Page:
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Confidence Intervals for Policy Reforms in Behavioural Tax Microsimulation Modelling

  • John Creedy

    ()

    (Department of Economics, The University of Melbourne)

  • Guyonne Kalb

    ()

    (Melbourne Institute of Applied Economic and Social Research, The University of Melbourne)

  • Hsein Kew

    ()

    (Department of Economics, The University of Melbourne)

This paper addresses the need for a measure of the uncertainty that is associated with the results calculated through tax policy behavioural microsimulation modelling. Deriving the analytical measure would be extremely complicated. Therefore, a simulated approach is proposed which generates a pseudo sampling distribution of aggregate measures based on the sampling distribution of the estimated labour supply parameters. This approach, which is very computer intensive, is compared to a more time-efficient approach where the functional form of the sampling distribution is assumed to be normal. The results show that in many instances the results from the two approaches are quite similar. The exception is when aggregate measures for minor types of payments, involving relatively small groups of the population, are examined.

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File URL: http://www.melbourneinstitute.com/downloads/working_paper_series/wp2004n32.pdf
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Paper provided by Melbourne Institute of Applied Economic and Social Research, The University of Melbourne in its series Melbourne Institute Working Paper Series with number wp2004n32.

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Length: 45 pages
Date of creation: Dec 2004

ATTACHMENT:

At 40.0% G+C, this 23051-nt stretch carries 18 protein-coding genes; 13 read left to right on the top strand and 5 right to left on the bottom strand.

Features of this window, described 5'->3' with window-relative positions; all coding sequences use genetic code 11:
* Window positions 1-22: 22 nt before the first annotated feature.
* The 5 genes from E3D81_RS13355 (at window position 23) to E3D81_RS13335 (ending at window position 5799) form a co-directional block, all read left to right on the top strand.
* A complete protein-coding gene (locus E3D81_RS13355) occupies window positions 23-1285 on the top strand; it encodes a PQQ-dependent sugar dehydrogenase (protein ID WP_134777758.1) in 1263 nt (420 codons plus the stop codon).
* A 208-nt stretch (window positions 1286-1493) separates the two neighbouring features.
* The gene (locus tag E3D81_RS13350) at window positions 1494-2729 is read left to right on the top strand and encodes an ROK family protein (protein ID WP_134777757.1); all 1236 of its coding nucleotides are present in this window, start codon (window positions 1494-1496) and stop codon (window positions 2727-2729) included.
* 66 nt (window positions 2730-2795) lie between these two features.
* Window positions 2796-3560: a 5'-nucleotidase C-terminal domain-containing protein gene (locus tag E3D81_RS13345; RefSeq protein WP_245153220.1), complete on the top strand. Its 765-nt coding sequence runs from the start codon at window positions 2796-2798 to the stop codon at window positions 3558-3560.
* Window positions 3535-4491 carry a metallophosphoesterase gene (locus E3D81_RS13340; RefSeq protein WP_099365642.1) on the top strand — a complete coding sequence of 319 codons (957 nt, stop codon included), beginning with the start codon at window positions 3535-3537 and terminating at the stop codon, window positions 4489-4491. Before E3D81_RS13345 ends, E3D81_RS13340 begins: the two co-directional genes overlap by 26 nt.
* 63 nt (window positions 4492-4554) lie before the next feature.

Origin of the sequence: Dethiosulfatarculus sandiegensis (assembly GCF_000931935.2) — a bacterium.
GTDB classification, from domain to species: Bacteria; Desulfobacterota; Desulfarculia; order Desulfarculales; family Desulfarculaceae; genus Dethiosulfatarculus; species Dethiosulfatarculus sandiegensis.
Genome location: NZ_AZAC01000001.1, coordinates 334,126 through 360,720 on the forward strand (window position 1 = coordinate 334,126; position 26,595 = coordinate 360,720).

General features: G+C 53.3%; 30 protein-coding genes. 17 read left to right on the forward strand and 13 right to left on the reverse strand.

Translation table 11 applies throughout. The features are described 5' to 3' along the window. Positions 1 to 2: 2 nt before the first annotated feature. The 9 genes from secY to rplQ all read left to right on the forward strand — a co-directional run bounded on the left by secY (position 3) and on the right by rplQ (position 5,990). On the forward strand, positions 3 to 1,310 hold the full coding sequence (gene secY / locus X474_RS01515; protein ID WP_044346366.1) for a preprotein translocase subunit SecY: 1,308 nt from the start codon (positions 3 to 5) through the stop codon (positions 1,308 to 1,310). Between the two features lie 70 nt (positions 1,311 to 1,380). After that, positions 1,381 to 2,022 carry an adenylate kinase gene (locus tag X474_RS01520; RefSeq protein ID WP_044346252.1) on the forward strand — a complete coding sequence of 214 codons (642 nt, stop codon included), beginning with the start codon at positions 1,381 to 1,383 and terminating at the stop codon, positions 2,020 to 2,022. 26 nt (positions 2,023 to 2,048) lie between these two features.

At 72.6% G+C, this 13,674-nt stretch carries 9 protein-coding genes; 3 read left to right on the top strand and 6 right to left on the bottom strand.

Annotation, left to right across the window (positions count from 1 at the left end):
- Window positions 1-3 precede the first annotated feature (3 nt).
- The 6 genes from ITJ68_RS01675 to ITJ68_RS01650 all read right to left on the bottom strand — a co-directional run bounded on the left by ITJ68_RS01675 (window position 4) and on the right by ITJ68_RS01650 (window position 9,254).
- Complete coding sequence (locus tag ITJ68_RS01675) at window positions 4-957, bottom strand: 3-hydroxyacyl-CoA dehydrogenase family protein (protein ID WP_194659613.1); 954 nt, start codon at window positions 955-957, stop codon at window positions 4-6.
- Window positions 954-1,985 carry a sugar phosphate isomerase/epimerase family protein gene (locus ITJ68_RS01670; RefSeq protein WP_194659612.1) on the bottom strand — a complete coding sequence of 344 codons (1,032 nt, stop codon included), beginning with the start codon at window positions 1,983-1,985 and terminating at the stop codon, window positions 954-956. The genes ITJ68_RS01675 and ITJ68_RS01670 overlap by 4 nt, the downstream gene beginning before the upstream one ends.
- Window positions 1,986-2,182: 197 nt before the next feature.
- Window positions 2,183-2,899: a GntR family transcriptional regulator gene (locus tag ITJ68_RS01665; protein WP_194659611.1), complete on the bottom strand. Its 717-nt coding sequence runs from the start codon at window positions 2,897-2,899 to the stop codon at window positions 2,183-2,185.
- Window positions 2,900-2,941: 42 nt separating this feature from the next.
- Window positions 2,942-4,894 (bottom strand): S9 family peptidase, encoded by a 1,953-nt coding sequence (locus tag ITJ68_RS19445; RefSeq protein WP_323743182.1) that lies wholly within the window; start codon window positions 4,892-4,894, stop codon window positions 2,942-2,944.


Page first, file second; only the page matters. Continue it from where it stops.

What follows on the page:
Date of revision:
Handle: RePEc:iae:iaewps:wp2004n32
Contact details of provider: Postal: Melbourne Institute of Applied Economic and Social Research, The University of Melbourne, Victoria 3010 Australia
Phone: +61 3 8344 2100
Fax: +61 3 8344 2111
Web page: http://www.melbourneinstitute.com/Email:


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  1. M. Keane & R. Moffitt, . "A structural model of multiple welfare program participation and labor supply," Institute for Research on Poverty Discussion Papers 1080-96, University of Wisconsin Institute for Research on Poverty.
  2. Arthur van Soest, 1995. "Structural Models of Family Labor Supply: A Discrete Choice Approach," Journal of Human Resources, University of Wisconsin Press, vol. 30(1), pages 63-88.
  3. Pudney, Stephen & Sutherland, Holly, 1994. "How reliable are microsimulation results? : An analysis of the role of sampling error in a U.K. tax-benefit model," Journal of Public Economics, Elsevier, vol. 53(3), pages 327-365, March.
  4. John Creedy & Guyonne Kalb, 2003. "Discrete Hours Labour Supply Modelling: Specification, Estimation and Simulation," Melbourne Institute Working Paper Series wp2003n16, Melbourne Institute of Applied Economic and Social Research, The University of Melbourne.
  5. Guyonne Kalb, 2002. "Estimation of Labour Supply Models for Four Separate Groups in the Australian Population," Melbourne Institute Working Paper Series wp2002n24, Melbourne Institute of Applied Economic and Social Research, The University of Melbourne.
  6. John Creedy & Guyonne Kalb & Hsein Kew, 2003. "Flattening the Effective Marginal Tax Rate Structure in Australia: Policy Simulations Using the Melbourne Institute Tax and Transfer Simulator," Australian Economic Review, The University of Melbourne, Melbourne Institute of Applied Economic and Social Research, vol. 36(2), pages 156-172.
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